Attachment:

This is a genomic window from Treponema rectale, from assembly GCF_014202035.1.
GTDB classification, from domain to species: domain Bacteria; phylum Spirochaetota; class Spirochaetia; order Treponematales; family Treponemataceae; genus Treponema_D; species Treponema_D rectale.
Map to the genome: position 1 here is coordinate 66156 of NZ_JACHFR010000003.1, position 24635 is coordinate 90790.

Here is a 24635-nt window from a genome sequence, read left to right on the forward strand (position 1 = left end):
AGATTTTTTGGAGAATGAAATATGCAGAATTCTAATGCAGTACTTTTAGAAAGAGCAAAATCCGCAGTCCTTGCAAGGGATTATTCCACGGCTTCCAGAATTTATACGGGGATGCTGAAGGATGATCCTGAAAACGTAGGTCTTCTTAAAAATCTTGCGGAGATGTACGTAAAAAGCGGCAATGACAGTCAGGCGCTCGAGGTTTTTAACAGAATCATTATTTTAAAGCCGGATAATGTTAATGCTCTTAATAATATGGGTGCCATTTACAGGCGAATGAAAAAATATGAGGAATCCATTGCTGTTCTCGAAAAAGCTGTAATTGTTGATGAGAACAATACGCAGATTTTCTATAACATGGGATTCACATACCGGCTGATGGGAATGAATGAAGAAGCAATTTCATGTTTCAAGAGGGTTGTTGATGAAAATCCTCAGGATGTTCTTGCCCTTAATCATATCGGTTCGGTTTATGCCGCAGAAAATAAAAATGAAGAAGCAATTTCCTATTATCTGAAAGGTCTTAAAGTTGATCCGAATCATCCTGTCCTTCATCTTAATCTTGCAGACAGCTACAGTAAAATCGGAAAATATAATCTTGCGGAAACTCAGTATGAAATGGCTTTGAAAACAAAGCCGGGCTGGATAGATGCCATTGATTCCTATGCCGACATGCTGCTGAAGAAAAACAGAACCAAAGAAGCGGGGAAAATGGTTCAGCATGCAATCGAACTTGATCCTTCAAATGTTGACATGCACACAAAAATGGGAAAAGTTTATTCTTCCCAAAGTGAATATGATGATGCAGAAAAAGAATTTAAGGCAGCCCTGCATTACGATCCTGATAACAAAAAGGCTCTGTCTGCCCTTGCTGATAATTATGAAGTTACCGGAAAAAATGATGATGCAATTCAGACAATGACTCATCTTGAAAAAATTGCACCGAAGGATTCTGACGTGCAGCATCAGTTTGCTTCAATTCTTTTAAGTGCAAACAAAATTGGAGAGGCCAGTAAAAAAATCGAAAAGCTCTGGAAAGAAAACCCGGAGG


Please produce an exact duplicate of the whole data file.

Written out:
This is a genomic window from Treponema rectale, from assembly GCF_014202035.1.
GTDB classification, from domain to species: domain Bacteria; phylum Spirochaetota; class Spirochaetia; order Treponematales; family Treponemataceae; genus Treponema_D; species Treponema_D rectale.
Map to the genome: position 1 here is coordinate 66156 of NZ_JACHFR010000003.1, position 24635 is coordinate 90790.

Here is a 24635-nt window from a genome sequence, read left to right on the forward strand (position 1 = left end):
AGATTTTTTGGAGAATGAAATATGCAGAATTCTAATGCAGTACTTTTAGAAAGAGCAAAATCCGCAGTCCTTGCAAGGGATTATTCCACGGCTTCCAGAATTTATACGGGGATGCTGAAGGATGATCCTGAAAACGTAGGTCTTCTTAAAAATCTTGCGGAGATGTACGTAAAAAGCGGCAATGACAGTCAGGCGCTCGAGGTTTTTAACAGAATCATTATTTTAAAGCCGGATAATGTTAATGCTCTTAATAATATGGGTGCCATTTACAGGCGAATGAAAAAATATGAGGAATCCATTGCTGTTCTCGAAAAAGCTGTAATTGTTGATGAGAACAATACGCAGATTTTCTATAACATGGGATTCACATACCGGCTGATGGGAATGAATGAAGAAGCAATTTCATGTTTCAAGAGGGTTGTTGATGAAAATCCTCAGGATGTTCTTGCCCTTAATCATATCGGTTCGGTTTATGCCGCAGAAAATAAAAATGAAGAAGCAATTTCCTATTATCTGAAAGGTCTTAAAGTTGATCCGAATCATCCTGTCCTTCATCTTAATCTTGCAGACAGCTACAGTAAAATCGGAAAATATAATCTTGCGGAAACTCAGTATGAAATGGCTTTGAAAACAAAGCCGGGCTGGATAGATGCCATTGATTCCTATGCCGACATGCTGCTGAAGAAAAACAGAACCAAAGAAGCGGGGAAAATGGTTCAGCATGCAATCGAACTTGATCCTTCAAATGTTGACATGCACACAAAAATGGGAAAAGTTTATTCTTCCCAAAGTGAATATGATGATGCAGAAAAAGAATTTAAGGCAGCCCTGCATTACGATCCTGATAACAAAAAGGCTCTGTCTGCCCTTGCTGATAATTATGAAGTTACCGGAAAAAATGATGATGCAATTCAGACAATGACTCATCTTGAAAAAATTGCACCGAAGGATTCTGACGTGCAGCATCAGTTTGCTTCAATTCTTTTAAGTGCAAACAAAATTGGAGAGGCCAGTAAAAAAATCGAAAAGCTCTGGAAAGAAAACCCGGAGG